© 2021 Boise State Public Radio

For assistance accessing our public files, please contact us at boisestatepublicradio@boisestate.edu or call (208) 426-3663.
WebHeader_3.png
NPR in Idaho
Play Live Radio
Next Up:
0:00
0:00
Available On Air Stations
What is the single most important question about COVID-19 you think needs to be answered? Submit it for a special Idaho Matters Doctors Roundtable in English and Spanish.
Health

Hispanic Idahoans over 50 are dying from COVID-19 at higher rates than non-Hispanic residents

A nurse dressed in scrubs stands outside a car and administers a test to someone sitting inside it.
Idaho Statesman via Crush the Curve
A worker outside the Fry Foods plant in Weiser gets a COVID-19 test administered by Crush the Curve Idaho.

Hispanic residents of Idaho are dying from COVID-19 at a younger age, on average, than non-Hispanic residents.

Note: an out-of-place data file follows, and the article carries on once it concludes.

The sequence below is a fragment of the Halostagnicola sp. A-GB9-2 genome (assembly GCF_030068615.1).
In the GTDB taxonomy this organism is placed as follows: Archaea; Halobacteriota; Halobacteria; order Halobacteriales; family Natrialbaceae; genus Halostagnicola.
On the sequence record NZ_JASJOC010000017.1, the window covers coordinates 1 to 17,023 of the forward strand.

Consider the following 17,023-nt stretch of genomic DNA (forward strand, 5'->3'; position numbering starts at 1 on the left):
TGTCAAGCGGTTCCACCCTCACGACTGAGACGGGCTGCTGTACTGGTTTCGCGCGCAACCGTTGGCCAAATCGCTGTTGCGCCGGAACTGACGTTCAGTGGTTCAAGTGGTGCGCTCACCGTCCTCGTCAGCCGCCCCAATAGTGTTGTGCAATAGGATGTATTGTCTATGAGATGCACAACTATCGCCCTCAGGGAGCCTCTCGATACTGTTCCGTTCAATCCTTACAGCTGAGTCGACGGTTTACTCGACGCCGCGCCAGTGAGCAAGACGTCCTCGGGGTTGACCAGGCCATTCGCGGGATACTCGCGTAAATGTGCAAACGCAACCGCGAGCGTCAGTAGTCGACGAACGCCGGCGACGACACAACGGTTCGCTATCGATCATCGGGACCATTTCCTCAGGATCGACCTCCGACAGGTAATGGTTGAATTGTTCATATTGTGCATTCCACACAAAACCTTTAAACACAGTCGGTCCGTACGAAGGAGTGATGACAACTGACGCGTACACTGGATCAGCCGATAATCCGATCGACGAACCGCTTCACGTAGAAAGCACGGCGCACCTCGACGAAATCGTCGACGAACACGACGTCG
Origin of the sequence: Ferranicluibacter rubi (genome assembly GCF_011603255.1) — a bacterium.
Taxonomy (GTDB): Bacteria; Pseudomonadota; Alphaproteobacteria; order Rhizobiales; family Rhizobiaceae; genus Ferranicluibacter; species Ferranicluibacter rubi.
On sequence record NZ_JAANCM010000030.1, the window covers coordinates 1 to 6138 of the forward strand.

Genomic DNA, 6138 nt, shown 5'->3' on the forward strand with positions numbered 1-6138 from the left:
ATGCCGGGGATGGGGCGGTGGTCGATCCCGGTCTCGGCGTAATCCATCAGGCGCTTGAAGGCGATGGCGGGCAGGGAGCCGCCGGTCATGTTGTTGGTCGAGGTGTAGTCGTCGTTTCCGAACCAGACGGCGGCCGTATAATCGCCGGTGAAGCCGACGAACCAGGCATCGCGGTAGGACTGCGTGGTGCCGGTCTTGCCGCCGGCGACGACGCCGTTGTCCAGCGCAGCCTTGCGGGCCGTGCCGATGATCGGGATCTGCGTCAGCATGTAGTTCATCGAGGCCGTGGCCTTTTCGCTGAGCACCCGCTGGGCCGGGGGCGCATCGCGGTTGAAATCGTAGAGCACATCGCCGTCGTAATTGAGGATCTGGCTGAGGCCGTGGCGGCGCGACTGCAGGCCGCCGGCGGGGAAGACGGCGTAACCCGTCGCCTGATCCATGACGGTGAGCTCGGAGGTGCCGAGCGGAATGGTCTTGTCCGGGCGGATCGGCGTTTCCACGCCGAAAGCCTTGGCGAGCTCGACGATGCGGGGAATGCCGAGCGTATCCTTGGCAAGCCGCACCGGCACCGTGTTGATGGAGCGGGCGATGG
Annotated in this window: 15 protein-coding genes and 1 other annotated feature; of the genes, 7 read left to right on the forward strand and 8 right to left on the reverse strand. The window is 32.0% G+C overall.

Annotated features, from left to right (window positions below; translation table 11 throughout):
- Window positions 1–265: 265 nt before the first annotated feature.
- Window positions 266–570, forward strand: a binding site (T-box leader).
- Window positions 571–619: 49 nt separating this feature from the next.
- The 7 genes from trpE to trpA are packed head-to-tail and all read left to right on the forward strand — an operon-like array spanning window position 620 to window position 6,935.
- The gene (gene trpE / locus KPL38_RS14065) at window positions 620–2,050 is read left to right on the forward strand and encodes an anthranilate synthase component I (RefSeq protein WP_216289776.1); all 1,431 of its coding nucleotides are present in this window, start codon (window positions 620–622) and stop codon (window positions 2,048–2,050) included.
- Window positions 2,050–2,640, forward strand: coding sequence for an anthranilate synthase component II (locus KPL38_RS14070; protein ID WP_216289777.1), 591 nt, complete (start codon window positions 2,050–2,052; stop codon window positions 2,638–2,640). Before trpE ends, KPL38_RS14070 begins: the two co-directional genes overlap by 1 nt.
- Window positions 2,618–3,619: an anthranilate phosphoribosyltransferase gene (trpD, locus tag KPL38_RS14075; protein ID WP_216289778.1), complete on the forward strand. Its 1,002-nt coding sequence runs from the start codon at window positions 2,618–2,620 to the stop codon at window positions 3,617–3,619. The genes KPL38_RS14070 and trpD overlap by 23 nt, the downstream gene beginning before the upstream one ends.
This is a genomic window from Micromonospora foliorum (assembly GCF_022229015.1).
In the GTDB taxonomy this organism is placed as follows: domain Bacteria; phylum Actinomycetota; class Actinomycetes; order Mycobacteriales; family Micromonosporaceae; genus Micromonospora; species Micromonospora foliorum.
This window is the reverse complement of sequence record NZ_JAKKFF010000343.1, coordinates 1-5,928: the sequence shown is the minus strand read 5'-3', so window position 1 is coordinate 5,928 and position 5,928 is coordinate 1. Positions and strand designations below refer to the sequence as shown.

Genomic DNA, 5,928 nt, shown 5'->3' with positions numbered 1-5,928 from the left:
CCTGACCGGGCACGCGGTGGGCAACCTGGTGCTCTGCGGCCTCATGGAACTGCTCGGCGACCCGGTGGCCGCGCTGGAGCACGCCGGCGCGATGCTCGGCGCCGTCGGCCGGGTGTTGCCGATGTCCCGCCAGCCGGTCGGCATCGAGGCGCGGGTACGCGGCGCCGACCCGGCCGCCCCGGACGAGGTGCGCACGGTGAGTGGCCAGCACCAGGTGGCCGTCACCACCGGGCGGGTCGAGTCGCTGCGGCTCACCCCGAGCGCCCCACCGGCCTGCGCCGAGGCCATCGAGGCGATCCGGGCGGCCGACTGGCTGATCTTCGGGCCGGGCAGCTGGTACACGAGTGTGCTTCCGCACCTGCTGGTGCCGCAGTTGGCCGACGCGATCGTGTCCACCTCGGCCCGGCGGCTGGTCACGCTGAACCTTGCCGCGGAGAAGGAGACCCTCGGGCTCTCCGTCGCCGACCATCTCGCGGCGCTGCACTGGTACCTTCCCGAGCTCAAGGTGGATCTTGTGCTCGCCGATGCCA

New data presented by the Idaho Department of Health and Welfare Tuesday shows the average age of death from COVID for Hispanic people this year is 65. That’s about 8 years younger than the average for non-Hispanic people in Idaho.

"So that represents a lot of Hispanic folks dying in their 40s, and 50s and early 60s," said State Epidemiologist Dr. Christine Hahn.

Older people are at a greater risk of dying from COVID. But the percentage of older Hispanic people dying in Idaho of COVID is even greater than for non-Hispanic people.

“After about age 50 you’ll see a separation and increasing number of deaths in the Hispanic population,” Hahn said.

A chart shows the average age of Hispanic Idahoans dying of COVID-19 is less than that of non-Hispanic Idahoans

COVID-19 was the third-leading cause of death in Idaho last year. For the Hispanic population, it was the top cause. And so far this year, that’s holding true again.

The vaccination rate for the Hispanic people in Idaho is about 11% — slightly lower than the share they make up in Idaho's overall population.

However, the Idaho Department of Health and Welfare does not have ethnicity data for about one in four COVID-19 vaccinations in the state.

Find reporter Rachel Cohen on Twitter @racheld_cohen

Copyright 2021 Boise State Public Radio